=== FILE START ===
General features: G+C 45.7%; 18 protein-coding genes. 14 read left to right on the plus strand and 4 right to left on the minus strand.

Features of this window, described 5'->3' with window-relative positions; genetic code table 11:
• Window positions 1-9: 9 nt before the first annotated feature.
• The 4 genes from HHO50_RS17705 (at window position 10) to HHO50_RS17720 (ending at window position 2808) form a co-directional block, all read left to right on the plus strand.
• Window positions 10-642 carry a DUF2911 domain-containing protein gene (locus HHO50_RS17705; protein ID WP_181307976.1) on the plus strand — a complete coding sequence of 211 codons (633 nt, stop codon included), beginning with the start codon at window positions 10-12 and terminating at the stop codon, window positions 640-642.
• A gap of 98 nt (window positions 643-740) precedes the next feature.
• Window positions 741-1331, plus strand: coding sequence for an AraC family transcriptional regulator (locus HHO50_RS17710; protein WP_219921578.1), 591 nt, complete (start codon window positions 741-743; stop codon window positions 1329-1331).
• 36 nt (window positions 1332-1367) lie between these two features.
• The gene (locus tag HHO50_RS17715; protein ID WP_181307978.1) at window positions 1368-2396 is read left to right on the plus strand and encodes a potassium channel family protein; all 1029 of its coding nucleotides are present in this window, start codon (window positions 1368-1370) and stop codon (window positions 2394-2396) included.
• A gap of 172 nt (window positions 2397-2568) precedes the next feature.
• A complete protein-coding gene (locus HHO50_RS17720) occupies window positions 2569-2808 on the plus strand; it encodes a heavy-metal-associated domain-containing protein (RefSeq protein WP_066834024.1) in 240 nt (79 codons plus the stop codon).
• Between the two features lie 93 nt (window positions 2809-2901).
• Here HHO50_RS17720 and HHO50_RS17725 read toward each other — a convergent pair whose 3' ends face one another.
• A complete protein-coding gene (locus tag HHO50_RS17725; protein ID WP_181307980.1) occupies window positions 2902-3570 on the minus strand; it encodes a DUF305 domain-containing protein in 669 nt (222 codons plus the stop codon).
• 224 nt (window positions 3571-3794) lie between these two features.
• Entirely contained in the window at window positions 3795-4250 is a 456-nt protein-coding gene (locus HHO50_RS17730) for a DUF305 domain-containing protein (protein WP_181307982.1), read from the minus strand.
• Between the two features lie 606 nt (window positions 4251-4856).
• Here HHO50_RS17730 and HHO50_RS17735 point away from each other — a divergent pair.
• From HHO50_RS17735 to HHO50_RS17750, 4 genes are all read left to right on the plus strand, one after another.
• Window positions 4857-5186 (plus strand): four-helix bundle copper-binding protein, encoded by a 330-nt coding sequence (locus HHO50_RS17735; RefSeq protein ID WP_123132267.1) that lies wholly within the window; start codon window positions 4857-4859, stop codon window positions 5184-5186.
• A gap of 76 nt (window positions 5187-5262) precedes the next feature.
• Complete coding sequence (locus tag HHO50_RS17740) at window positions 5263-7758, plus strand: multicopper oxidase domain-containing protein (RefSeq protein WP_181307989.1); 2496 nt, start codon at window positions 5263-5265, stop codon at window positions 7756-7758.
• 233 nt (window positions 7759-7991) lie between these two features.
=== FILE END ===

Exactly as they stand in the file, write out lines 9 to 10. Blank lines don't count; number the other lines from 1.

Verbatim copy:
• The gene (locus tag HHO50_RS17715; protein ID WP_181307978.1) at window positions 1368-2396 is read left to right on the plus strand and encodes a potassium channel family protein; all 1029 of its coding nucleotides are present in this window, start codon (window positions 1368-1370) and stop codon (window positions 2394-2396) included.
• A gap of 172 nt (window positions 2397-2568) precedes the next feature.